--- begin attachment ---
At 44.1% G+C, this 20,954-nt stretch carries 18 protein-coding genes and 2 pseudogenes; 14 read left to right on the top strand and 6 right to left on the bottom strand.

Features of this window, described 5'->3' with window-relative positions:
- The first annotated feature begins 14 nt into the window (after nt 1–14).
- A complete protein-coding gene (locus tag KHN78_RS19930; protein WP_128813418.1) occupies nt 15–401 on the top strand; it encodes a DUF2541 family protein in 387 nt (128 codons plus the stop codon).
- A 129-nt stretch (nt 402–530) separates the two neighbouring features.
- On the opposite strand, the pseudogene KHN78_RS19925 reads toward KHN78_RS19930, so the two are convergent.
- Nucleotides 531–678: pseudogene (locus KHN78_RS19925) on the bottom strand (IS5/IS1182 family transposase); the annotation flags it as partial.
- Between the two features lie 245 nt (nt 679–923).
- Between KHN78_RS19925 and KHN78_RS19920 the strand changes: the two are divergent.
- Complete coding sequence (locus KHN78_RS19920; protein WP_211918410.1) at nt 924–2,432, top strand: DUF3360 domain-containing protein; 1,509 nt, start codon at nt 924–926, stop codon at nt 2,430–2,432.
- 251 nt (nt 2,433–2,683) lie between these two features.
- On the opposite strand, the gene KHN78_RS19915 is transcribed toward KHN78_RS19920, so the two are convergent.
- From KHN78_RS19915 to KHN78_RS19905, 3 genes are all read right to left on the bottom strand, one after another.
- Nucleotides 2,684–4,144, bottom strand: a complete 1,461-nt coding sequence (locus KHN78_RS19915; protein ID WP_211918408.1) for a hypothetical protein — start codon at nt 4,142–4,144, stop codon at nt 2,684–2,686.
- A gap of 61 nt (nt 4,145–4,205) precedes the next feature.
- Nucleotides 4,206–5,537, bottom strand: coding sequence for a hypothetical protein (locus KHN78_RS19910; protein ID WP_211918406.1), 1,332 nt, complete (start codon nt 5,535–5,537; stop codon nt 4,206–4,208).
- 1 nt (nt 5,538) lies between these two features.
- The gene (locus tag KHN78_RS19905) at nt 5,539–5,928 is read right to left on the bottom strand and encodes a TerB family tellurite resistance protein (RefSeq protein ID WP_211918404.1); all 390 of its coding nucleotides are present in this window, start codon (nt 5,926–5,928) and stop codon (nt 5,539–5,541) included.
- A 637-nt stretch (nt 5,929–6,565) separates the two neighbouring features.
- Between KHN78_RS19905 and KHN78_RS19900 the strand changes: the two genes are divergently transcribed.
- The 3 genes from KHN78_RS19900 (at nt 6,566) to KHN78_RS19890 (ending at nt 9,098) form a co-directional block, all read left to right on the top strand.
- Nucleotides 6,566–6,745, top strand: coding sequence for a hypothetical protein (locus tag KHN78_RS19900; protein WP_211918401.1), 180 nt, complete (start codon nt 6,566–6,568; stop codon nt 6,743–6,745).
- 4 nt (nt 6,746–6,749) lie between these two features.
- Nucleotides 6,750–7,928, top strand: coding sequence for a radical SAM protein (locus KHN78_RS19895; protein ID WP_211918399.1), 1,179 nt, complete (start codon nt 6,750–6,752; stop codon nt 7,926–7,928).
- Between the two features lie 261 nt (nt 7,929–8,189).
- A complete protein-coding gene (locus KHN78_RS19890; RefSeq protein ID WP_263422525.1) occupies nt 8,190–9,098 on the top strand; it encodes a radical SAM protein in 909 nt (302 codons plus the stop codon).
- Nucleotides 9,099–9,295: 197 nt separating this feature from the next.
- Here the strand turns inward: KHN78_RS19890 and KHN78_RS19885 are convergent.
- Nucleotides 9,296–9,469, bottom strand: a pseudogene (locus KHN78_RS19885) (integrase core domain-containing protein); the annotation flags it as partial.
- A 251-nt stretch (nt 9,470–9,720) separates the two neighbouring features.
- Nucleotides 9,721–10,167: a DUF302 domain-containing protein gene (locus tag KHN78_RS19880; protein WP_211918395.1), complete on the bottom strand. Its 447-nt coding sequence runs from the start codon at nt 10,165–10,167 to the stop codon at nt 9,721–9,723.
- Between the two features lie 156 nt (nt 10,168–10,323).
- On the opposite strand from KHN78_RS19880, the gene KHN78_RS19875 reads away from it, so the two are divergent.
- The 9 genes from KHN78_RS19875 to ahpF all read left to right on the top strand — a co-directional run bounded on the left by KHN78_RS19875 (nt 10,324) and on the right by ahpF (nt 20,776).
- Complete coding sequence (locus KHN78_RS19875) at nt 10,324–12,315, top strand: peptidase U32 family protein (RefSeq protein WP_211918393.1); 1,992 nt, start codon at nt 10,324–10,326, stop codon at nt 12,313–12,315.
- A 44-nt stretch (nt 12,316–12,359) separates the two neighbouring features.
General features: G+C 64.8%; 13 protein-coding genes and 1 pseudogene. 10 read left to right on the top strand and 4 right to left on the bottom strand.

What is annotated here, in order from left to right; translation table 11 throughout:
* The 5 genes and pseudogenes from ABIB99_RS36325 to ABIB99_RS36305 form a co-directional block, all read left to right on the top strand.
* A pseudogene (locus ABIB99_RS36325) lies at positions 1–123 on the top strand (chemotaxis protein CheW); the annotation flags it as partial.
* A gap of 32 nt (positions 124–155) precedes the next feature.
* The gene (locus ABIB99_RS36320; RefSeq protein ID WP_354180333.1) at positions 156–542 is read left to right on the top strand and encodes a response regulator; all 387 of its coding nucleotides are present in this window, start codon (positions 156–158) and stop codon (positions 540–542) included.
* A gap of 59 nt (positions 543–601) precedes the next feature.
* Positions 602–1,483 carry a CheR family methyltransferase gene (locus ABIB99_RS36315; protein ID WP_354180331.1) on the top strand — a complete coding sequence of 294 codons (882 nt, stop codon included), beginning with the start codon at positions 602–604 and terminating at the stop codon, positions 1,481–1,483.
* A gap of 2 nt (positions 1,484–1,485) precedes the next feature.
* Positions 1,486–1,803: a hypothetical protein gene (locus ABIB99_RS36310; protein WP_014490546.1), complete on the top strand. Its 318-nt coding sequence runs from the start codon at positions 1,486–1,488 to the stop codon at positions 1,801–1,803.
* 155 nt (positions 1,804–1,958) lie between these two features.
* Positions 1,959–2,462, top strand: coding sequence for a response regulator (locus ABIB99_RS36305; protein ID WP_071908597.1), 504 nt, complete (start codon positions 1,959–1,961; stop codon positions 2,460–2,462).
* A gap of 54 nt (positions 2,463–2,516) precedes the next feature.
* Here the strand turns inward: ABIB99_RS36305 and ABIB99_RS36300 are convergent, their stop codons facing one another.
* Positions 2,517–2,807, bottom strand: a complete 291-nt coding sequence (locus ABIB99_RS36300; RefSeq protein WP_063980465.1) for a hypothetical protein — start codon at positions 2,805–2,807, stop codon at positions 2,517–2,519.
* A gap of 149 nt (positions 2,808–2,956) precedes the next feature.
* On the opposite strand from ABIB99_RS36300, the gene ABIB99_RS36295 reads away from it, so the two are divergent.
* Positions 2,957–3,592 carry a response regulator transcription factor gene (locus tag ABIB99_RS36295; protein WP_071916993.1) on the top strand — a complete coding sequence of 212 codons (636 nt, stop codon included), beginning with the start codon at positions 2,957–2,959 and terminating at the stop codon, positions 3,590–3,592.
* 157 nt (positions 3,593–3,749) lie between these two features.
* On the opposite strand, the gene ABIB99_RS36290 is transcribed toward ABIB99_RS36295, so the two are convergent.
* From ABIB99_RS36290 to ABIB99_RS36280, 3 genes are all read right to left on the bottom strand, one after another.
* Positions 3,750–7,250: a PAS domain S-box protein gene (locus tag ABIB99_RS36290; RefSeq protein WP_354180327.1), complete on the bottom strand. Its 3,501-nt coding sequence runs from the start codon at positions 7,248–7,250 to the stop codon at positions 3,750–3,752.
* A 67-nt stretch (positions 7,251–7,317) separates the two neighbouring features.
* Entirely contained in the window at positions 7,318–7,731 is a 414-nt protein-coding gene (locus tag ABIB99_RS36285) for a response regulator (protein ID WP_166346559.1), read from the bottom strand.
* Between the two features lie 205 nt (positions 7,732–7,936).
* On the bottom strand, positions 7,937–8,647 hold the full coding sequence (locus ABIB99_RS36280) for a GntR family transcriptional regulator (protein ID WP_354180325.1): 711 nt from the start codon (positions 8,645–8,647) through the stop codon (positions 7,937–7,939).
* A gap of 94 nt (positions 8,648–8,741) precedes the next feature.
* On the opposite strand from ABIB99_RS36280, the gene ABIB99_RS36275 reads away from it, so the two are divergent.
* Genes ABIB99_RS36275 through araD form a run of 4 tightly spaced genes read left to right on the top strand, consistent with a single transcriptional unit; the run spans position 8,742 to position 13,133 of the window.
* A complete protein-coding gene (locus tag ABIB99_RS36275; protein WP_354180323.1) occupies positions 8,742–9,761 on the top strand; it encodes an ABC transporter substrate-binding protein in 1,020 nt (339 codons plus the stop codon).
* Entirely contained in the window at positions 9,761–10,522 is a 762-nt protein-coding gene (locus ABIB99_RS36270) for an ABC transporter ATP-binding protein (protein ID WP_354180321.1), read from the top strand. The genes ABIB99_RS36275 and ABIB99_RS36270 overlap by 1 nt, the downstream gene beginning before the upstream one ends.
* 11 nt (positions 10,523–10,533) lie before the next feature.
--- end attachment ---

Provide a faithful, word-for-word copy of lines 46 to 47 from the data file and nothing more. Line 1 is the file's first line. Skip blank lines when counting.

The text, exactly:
* Positions 1,486–1,803: a hypothetical protein gene (locus ABIB99_RS36310; protein WP_014490546.1), complete on the top strand. Its 318-nt coding sequence runs from the start codon at positions 1,486–1,488 to the stop codon at positions 1,801–1,803.
* 155 nt (positions 1,804–1,958) lie between these two features.